From Caroline Dixon
Psalm 73: The Psalmist admits, “I was envious of the arrogant,” who are powerful and well-fed. The Psalmist goes into great detail in describing the ones whom he envied. To the Psalmist, it seemed like these privileged ones “have no pangs until death” – that their lives are easy and without trouble. The wicked are “always at ease,” even as they display unrighteous traits. “Pride is their necklace,” “violence covers them as a garment,” and they “speak with malice.” The Psalmist recognized these traits as sinful, and yet he remained jealous. To him, it seemed that “all in vain have I kept my heart clean”; there was no reward for his innocence, except for rebuke. The Psalmist saw the wicked prosper, and knew that he should not be envious, but could not escape his true feelings of envy. “But when I thought how to understand this, it seemed to me a wearisome task” – what true words! I often find myself knowing that my mind is not in line with God’s mind, but thinking that it is a wearisome task to reconcile my thoughts to his thoughts. It seems full of effort and likely impossible. What is the Psalmist’s solution? How was he liberated from his oppressive jealousy? “I went into the sanctuary of God; there I discerned their end.” The Psalmist comes to God. In God’s house, he can finally see clearly. He realizes that “when my soul was embittered… I was brutish and ignorant; I was like a beast toward you.” We can seek to have God’s mind or an earthly, animal mind. We can trust only what we see, or we can allow God to show us his view of the world. I want to follow the Psalmist in drawing near to God to gain a more holy perspective; “for me it is good to be near God.”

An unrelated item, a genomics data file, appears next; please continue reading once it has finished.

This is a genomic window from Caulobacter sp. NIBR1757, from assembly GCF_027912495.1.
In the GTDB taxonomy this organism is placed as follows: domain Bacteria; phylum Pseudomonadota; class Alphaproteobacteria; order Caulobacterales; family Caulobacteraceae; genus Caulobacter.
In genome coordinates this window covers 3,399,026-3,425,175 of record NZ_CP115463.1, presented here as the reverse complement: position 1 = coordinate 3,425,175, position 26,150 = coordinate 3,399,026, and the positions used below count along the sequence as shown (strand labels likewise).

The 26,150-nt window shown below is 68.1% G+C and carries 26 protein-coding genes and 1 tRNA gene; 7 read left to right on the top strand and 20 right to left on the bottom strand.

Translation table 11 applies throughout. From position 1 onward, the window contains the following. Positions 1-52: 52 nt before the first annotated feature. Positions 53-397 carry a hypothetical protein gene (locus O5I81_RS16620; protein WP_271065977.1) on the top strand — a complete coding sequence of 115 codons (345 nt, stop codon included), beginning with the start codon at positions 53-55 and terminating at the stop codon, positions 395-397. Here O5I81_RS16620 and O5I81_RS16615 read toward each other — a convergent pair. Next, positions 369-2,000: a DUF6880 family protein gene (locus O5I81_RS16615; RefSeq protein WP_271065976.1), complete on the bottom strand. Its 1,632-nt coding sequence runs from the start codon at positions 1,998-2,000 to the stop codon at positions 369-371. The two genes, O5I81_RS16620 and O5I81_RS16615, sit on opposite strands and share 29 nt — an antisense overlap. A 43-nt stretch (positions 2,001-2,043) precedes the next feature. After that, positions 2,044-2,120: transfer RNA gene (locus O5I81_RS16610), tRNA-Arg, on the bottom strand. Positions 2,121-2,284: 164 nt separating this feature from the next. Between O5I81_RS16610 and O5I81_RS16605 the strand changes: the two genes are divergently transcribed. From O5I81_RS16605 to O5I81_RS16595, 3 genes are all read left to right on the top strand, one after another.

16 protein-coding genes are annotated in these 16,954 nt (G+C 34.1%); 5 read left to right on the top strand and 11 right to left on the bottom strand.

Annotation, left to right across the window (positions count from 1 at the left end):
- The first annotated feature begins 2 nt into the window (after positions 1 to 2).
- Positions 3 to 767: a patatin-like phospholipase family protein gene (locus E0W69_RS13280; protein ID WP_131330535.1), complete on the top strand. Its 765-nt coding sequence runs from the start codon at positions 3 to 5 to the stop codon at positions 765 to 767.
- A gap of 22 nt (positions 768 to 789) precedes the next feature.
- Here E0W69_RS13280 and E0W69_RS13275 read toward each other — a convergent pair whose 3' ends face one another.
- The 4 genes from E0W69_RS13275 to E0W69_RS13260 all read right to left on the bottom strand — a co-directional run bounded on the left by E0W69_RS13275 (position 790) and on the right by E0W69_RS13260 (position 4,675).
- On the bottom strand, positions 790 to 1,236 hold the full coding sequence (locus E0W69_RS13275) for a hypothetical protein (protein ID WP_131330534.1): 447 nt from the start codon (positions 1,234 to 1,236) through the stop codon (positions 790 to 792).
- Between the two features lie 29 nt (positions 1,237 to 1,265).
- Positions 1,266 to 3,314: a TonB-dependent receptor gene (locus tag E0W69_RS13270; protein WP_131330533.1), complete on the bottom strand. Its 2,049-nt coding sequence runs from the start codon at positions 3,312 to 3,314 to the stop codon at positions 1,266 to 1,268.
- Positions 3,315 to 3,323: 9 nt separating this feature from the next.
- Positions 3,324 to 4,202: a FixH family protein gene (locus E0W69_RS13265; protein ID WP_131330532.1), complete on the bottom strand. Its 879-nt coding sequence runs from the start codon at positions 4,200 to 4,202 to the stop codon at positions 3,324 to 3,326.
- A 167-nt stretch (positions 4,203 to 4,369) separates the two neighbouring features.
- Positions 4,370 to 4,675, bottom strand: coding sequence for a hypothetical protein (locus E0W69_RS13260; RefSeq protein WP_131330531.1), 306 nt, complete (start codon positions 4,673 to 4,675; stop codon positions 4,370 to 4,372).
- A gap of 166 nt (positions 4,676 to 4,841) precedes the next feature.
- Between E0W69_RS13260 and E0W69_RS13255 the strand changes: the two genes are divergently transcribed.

Psalm 74: This Psalmist is crying out to God for defense against an enemy’s armed forces. He appeals to God by reporting that the enemy has burned down the holy sanctuaries and meeting places of God. He asks, “How long?” He imagines that God’s mighty right hand is, essentially, in God’s pocket… and asks God to please take his hand out of his pocket and help his people. The turn in verse 12 (“yet”) shifts the Psalm from desperation to comforting words. The Psalmist reminds himself that God has taken care of his people before, and that there is still the secure covenant between God and his people.
Luke 18.18-30: Although the rich young ruler believes that he has kept all of the commandments from birth, Jesus revels to him that he has not kept the very first commandment – to love God exclusively. The rich young ruler loves his money more than God. He should have been elated at Jesus’s invitation to “come, follow me.” But, the ruler gets hung up on the stipulation that he first depart with his earthly wealth. Jesus knows that the ruler considers his wealth more “good” than the “Good Teacher,” and bristles at his empty praise. The crowd seems to side with the ruler – that it is too much to ask to abandon earthly riches. “Then who can be saved?” they ask, incredulously. Jesus replies by assuring them that the impossible becomes possible with God. May we be comforted that when it seems impossible to let go of our own idols (in wealth or whatever else), that it is possible with God.